Thus, we resorted to only calculating numStepsX, let the Y motor use the same counter (numStepsX) but scale the Y timer counter using the ratio of dx and dy. The theory was that if the X motor moved the correct number of steps, and the Y motor speed was scaled to X, then based on the slope, when the X motor was done, the Y motor should be in the correct position. We determined the necessary speed needed to turn the Y motor so that not only will it cover the desired distance for dy but also end exactly the same time as the X motor using the same numStepsX. This resulted in the need to catch the cases where either dx or dy were 0. The only time the calculation for numStepsY is calculated is when dx is zero, in which x and y motors must stop turning at different times (since x motor doesn’t turn). We added a case to the code that determines which direction a motor must turn that was a wait state where the motor would not move. In order to calculate the Y ISR counter time, we multiplied they X ISR time, 27500, by dx/dy and then multiply by 10/8. We multiply by 10/8 because based on earlier mapping, we calculated that one step of the X motor is equivalent to 10/8 steps of the Y motor. Thus in order for the time to be correct, we also must multiply the time by this value when only Y has to move.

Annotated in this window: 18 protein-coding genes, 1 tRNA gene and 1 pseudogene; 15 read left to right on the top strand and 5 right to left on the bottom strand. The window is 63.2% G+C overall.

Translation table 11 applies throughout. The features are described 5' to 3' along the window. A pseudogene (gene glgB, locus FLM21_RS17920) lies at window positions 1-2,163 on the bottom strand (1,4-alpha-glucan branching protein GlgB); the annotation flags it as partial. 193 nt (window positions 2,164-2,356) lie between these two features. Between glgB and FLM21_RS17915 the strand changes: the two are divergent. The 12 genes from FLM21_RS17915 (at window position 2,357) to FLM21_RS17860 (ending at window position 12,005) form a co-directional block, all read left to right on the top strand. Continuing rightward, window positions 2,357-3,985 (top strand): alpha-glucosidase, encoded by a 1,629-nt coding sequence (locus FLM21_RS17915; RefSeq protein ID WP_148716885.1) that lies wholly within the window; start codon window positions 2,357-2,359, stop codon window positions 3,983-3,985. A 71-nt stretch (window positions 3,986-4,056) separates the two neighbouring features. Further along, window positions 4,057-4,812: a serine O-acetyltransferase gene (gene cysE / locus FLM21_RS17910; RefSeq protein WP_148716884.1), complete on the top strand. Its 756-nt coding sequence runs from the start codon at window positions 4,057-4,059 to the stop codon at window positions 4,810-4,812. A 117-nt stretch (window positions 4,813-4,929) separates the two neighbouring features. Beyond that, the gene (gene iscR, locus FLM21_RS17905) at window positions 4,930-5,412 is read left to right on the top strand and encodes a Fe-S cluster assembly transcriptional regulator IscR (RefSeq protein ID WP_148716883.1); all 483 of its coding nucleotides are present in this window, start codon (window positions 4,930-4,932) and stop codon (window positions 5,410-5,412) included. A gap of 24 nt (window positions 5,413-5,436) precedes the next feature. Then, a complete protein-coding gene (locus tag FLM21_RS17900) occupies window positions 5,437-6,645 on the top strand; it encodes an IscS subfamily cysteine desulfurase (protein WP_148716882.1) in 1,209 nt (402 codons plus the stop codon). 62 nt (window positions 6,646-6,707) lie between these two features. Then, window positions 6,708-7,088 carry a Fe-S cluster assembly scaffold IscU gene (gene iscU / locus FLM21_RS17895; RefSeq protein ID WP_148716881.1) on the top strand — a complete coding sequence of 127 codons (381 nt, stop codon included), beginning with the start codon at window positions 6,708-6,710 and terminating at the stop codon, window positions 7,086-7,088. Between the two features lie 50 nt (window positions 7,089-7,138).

Once each motor reaches the next point and stops turning, another valid new point (if any exist) will be extracted and the whole process will start again.
Results of the Design
The final product ended up looking slightly different than anticipated, but still functioned effectively how we planned it to. One of the biggest differences between theoretical and experimental factors was the motor steps and speed. We originally thought that the number of steps needed to rotate the motor a certain distance was independent of the motor speed; the opposite ended up being true. Depending on the speed of the motor, there may or may not be some slippage of the motor shaft. At high speeds, more steps are needed in order to rotate the motor the same distance in low speeds. The relationship between number of steps needed for exactly on rotation and motor speed were not linear, so we graphed the relationship, shown below:
|ISR Count||Steps for 1 Rotation||Time for 1 Rotation (secs)|
Some other additions include placing paper over the touch screen and drawing a picture on it with pen. This lets us easily compare what the user draws versus what is etched on the Etch-A-Sketch. This also helps the user see what they are drawing as they draw as opposed to having to imagine what has been drawn already. Comparisons were not perfect one to one clones of each other, but the pen drawing over the touch screen is very close to what appears on the Etch-A-Sketch nonetheless. Images can be seen in the gallery, below are some videos of the Touch-A-Sketch in action: